Navigating the creator economy: Strategies for brands and marketing teams

Tap into the $100 billion creator economy through strategic influencer partnerships.

Chat with MarTechBot

The $100 billion creator economy is changing how brands collaborate with influencers across social media and niche communities. Today’s brands recognize the value of authenticity and targeted reach for online consumers. They’re embracing the demand for relatable content, the power of niche audiences and the unignorable effectiveness of influencer partnerships. 

It’s a pivot that’s tipping the scales from social ad spend to more influencer marketing investment — where genuine, community-focused engagement means richer content, more strategic partnerships and deeper market penetration as the creator economy barrels ahead.

Why pay attention to the creator economy? 

Creators on platforms like YouTube, TikTok and Instagram have loyal followers who trust their opinions. When you partner with creators, the value is intrinsic: they can reach and engage their audiences more genuinely and effectively than traditional advertising.

Let’s explore some tips and strategies to tap into the creator economy, enhance brand visibility, forge strong creator partnerships and authentically engage with communities.

Know why you want to partner with creators

Whether it’s amplifying brand awareness, launching a new product or simply wanting to better understand the organic communities your brand could benefit from, it’s important to have goals in mind. 

However, this isn’t to say you need a fully fleshed-out campaign to dip into the creator economy. It’s a good idea to get familiar with and build a roster of talent for future campaigns, even if you don’t have a project brief yet. Plus, it helps to know how these communities work before you draw conclusions about whether they could be the right fit. Either way, know what you want to achieve before diving in. 

Finding the right influencers and communities 

Look for influencers whose followers match your core demographic. Use tools like social analytics, AI-driven insights and even creator marketplaces to assess their audiences. 

Likewise, you’ll want to look at engagement rates, as oftentimes, follower counts can simply be vanity metrics. Engagement rates (likes, comments and shares in proportion to followers) can be a good indicator of how loyal and invested a creator’s fanbase is. The higher the rate, the stronger and more effective a brand partnership will be, pending it’s the right audience for your brand. 

It’s also important to consider format and platform. A B2B brand might have better luck partnering with YouTubers or LinkedIn creators with a business-minded audience. In contrast, a D2C beauty or lifestyle collaboration could have a bigger impact on Instagram or TikTok.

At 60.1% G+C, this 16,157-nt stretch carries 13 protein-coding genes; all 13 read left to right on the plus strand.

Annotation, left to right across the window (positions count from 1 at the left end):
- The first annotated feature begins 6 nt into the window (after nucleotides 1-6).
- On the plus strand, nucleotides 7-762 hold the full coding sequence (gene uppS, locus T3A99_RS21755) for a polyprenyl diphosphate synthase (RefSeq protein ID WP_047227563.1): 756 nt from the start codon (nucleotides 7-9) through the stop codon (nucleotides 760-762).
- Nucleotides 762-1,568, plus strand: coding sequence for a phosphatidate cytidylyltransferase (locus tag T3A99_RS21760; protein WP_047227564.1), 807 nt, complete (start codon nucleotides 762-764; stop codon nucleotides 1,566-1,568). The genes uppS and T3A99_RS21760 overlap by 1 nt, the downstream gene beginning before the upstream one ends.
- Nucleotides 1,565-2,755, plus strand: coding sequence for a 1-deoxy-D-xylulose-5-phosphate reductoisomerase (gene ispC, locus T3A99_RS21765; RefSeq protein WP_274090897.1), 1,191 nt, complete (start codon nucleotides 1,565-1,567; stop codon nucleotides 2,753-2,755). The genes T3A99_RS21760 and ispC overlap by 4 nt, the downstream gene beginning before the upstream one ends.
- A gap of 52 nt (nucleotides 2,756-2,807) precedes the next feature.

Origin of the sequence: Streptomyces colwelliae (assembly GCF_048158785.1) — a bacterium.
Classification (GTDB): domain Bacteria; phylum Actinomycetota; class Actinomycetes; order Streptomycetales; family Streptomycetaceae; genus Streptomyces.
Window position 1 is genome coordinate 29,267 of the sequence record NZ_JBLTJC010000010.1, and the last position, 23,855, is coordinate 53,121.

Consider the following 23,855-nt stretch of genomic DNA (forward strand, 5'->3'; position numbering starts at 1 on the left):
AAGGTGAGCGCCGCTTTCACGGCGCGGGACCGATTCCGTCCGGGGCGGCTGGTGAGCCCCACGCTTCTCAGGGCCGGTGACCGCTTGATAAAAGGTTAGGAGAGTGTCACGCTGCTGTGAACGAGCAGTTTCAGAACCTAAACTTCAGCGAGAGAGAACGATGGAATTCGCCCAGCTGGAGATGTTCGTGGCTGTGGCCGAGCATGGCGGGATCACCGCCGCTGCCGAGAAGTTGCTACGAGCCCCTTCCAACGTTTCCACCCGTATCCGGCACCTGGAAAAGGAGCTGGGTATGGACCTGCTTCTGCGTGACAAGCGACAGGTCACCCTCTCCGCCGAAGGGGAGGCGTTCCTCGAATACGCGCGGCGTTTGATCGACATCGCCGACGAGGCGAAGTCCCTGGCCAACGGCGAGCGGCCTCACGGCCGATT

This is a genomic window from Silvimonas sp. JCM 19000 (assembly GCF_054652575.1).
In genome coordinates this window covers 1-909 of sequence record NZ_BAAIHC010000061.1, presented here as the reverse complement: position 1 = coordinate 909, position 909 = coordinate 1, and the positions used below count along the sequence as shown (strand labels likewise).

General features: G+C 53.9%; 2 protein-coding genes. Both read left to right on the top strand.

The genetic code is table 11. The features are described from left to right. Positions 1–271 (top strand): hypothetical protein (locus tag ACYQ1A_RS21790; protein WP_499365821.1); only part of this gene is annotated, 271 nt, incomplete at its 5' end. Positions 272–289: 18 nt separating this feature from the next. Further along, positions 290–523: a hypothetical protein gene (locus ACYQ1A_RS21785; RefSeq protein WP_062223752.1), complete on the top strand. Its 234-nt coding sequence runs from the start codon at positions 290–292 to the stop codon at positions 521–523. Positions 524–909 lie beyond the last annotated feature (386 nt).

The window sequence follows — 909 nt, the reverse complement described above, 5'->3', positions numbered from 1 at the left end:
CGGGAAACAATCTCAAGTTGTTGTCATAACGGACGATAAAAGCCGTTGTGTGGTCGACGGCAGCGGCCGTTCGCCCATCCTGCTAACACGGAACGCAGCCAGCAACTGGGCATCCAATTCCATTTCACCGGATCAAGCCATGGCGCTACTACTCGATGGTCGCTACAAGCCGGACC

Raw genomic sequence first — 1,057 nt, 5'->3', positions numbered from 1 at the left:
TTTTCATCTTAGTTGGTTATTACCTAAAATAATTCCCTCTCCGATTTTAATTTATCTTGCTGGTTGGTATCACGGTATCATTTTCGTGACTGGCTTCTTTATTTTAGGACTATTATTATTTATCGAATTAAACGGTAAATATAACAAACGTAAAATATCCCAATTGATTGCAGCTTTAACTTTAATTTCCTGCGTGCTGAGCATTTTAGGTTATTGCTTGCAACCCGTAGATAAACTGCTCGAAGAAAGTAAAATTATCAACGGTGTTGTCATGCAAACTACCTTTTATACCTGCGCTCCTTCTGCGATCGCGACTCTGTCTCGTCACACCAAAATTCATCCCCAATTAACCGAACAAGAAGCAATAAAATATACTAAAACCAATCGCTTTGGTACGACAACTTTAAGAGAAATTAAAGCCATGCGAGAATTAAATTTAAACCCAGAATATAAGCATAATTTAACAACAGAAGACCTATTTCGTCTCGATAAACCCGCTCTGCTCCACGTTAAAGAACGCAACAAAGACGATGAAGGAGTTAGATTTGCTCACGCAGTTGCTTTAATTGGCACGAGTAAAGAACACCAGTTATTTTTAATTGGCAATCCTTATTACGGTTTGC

A note on size. When you’re building a roster of talent to potentially collaborate with, aim to diversify the types of creators you work with, ranging from micro-influencers to well-known niche personalities. 

Pro tip. Identify the “big” influencers relevant to your company’s niche and focus. From there, do some digging through the creator’s social network (followers, following, comments and tagged accounts) to find more targeted, niche creators who may have small (but mighty!) audiences. 

There are also a number of platforms and marketplaces/exchanges to facilitate brand/influencer collaborations, like Meta Business Partners, Instagram’s Creator Marketplace, Passionfroot’s Partner Network or Brandwatch.  

Dig deeper: Influencer marketing: The bridge between B2B brands and genuine connections

Engaging with creators 

Regardless of scale, creators wield tremendous power over influencing buying decisions with audiences. Treat them as partners.

Encourage creative freedom because it usually leads to more authentic content delivering a deeper impact. Remember: they know their audience best — and that’s what you want to tap into. 

Reaching out directly 

Many (if not most) creators operate independently, meaning they control their schedule, brand negotiations and communications. When reaching out directly, make sure to personalize your message while being clear about what you’re offering or what you would like to explore. 

  • Be prepared for negotiation. Influencers who manage their own partnerships will have varying levels of experience and expectations regarding compensation and contract terms. Plus, they might have pre-determined packages for brand collaborations. Rather than specifying a budget right off the bat, give the creator the opportunity to provide their rates and, if needed, negotiate from there. 
  • Keep things simple. Overly complex agreements can be a deterrent for some creators, so it’s best to keep legal and contractual requirements straightforward. 

Engaging through an agency or management team 

Agencies are a viable option for teams with abundant resources and limited time to directly manage negotiations, as they can handle contracts and logistical details efficiently. Typically, they operate within a network of vetted influencers, which can be helpful to benchmark against other campaigns or market sectors.